Preemption and Imminence

Signature strikes and targeted killings are preemptive in nature. The White House authorizes the use of preemptive force with the expectation that an adversary will attack first.[28] A concept that goes hand-in-hand with preemption is determining whether an attack is imminent. John Yoo, an attorney in the Bush administration, wrote, “Imminence classically depends on timing. Only when an attack is soon to occur, and thus certain, can a nation use force in preemptive self-defense.”[29] The Obama administration explicitly outlines imminence as a criterion for a targeted killing. Eric Holder, the Attorney General, wrote in a leaked White Paper, “an informed, high-level official of the U.S. government has determined that the targeted individual poses an imminent threat of violent attack against the United States.”[30]

The Obama administration has justified its preemptive lethal actions in domestic and international law. John Brennan, the current Director of the CIA, noted in a speech that “The Constitution empowers the President to protect the nation from any imminent threat of attack.”[31] Following the precedent of the Reagan and Clinton administrations, the Obama administration also grounds its international legal authority in Article 51 of the United Nations Charter. With regard to international law, officials have vehemently defended the use of unmanned technology, arguing that there is no stipulation that “bans the use of remotely piloted aircraft for [national self-defense] or that prohibits [the United States] from using lethal force against [its] enemies outside of an active battlefield.”[32]

In the historical precedents for targeted killings and signature strikes, imminence and preemption were not always explicitly used as justification by the presiding administrations. It is possible, however, to infer preemption in many of the operations. NSDD 138 was the most explicit reference to using preemptive tactics to counter terrorism, although it is impossible to know whether those tactics would have been lethal because the Reagan administration never implemented the neutralization policy. The targeted killings on Yamamoto and Awlaki and the attempted strike against Bin Laden in 1998 all highlight the preemptive justification. Yamamoto was the architect of Pearl Harbor and the commander during Midway; as such, military and national security advisors reasoned that he would orchestrate a surprise attack on U.S. forces again. According to historian Paul Woodruff, the raid on Yamamoto was not motivated by vengeance, but instead aimed to preempt another attack.[33] Thus, the Roosevelt administration justified the air raid as preemptive. Likewise, Bin Laden had attacked several U.S. assets around the world by the year 1998. Intelligence revealed he was planning to attack more targets, which he did in the USS Cole bombing in the year 2000, and on September 11, 2001. Anwar al-Alwaki was an ideologue turned operator who plotted several attacks against the United States and inspired many more. Therefore, there was a clear expectation Awlaki would continue to target Americans.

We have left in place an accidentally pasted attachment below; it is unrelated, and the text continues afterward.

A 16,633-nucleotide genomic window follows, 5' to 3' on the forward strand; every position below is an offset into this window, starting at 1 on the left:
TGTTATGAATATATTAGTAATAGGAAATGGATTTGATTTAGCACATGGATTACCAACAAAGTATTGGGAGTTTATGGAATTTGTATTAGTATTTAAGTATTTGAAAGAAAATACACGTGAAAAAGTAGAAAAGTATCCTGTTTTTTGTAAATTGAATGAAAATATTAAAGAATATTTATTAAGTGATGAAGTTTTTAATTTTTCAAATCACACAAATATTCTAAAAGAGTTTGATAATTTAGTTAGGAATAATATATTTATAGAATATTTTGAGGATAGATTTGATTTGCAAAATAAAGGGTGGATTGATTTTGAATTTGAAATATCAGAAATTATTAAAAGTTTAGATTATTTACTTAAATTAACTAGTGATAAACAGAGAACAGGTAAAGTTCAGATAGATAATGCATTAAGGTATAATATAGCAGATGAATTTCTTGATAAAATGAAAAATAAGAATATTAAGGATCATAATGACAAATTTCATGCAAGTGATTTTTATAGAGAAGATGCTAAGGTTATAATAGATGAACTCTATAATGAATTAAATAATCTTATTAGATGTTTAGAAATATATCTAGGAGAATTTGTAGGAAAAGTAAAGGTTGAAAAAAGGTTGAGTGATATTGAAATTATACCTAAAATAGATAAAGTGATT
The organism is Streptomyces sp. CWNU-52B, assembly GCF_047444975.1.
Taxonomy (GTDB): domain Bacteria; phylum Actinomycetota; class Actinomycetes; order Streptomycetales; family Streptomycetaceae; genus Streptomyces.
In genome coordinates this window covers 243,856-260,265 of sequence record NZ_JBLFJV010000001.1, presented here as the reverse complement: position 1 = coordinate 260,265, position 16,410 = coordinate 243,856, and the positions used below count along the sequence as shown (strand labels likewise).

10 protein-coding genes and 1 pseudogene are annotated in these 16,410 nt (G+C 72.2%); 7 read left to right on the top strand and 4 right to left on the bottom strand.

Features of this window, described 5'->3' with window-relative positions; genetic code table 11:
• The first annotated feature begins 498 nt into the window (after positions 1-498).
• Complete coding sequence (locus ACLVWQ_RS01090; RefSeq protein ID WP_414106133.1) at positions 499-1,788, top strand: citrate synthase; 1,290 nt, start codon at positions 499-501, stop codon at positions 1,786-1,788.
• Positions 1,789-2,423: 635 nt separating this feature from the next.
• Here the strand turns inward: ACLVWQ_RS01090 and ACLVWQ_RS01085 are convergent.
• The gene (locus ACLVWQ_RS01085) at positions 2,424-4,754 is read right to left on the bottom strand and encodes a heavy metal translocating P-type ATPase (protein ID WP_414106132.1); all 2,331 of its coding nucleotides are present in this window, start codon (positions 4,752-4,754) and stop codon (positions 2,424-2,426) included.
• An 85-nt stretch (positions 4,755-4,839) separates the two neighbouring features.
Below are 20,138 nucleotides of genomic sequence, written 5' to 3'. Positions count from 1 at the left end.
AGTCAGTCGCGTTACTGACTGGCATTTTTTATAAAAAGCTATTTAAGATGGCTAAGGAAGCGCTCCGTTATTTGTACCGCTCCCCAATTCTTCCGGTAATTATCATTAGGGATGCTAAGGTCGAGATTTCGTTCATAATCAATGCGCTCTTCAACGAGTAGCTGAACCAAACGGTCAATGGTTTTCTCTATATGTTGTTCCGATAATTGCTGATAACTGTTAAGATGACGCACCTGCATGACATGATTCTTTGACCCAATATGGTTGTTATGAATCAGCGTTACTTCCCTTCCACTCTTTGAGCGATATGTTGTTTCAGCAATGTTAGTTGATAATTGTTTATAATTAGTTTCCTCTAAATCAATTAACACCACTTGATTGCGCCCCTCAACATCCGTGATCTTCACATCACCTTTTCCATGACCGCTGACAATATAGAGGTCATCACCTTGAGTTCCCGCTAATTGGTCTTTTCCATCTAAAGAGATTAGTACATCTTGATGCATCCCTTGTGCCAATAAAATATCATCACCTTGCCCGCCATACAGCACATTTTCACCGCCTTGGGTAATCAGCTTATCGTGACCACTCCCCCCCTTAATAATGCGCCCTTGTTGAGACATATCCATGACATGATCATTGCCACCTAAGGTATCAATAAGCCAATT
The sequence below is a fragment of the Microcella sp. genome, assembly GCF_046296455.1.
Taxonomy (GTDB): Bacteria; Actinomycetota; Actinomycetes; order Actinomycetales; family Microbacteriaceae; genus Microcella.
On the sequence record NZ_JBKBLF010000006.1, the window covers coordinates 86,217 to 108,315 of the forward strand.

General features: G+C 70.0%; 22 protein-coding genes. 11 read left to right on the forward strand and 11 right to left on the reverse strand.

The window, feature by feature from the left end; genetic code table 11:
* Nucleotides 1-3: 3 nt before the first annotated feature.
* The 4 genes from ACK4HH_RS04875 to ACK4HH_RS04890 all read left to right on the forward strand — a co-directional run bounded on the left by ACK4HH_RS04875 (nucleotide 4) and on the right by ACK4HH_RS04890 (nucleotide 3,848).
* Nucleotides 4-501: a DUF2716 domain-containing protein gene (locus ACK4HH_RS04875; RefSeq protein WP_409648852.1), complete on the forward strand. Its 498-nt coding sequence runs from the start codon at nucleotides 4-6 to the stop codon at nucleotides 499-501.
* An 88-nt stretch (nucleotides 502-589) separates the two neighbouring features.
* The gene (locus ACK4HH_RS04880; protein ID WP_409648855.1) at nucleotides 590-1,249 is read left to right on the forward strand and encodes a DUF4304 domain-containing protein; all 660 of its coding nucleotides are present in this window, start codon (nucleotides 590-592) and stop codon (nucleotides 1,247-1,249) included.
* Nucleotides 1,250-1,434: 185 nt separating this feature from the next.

The use of UAV technology raises the issue of imminence and by extension, preemption. Using armed drones allows pilots to see militants in the early stages of any attack. A militant might be handling explosives or training in an al Qaeda compound for an attack that could happen in a day, in a month, or in a year, which raises the question: How soon is imminent? Juan Zarate, the Deputy National Security Advisor for Counterterrorism in the Bush administration, stated in an interview that the Obama administration has greatly expanded the concept of imminence. Zarate stated:

The notion of preemption changed because it was no longer clear imminence, it morphed into a sort of persistent imminence … the traditional examples of imminence are when tanks are ordered on the border, ships are headed towards the harbor, and aircraft are headed into sovereign airspace, that is imminence. Now, that concept has changed to they have tanks, ships, and airplanes.[34]

Preemption has always been implicitly involved in targeted strikes because policymakers are looking to eliminate an individual before that individual can attack. Yet the shift toward persistent imminence can be, in part, attributed to UAV technology. The ability to spy on militants who are performing nefarious actions but who may not be explicitly planning an attack on the United States, for example, forms the basis of signature strike policy.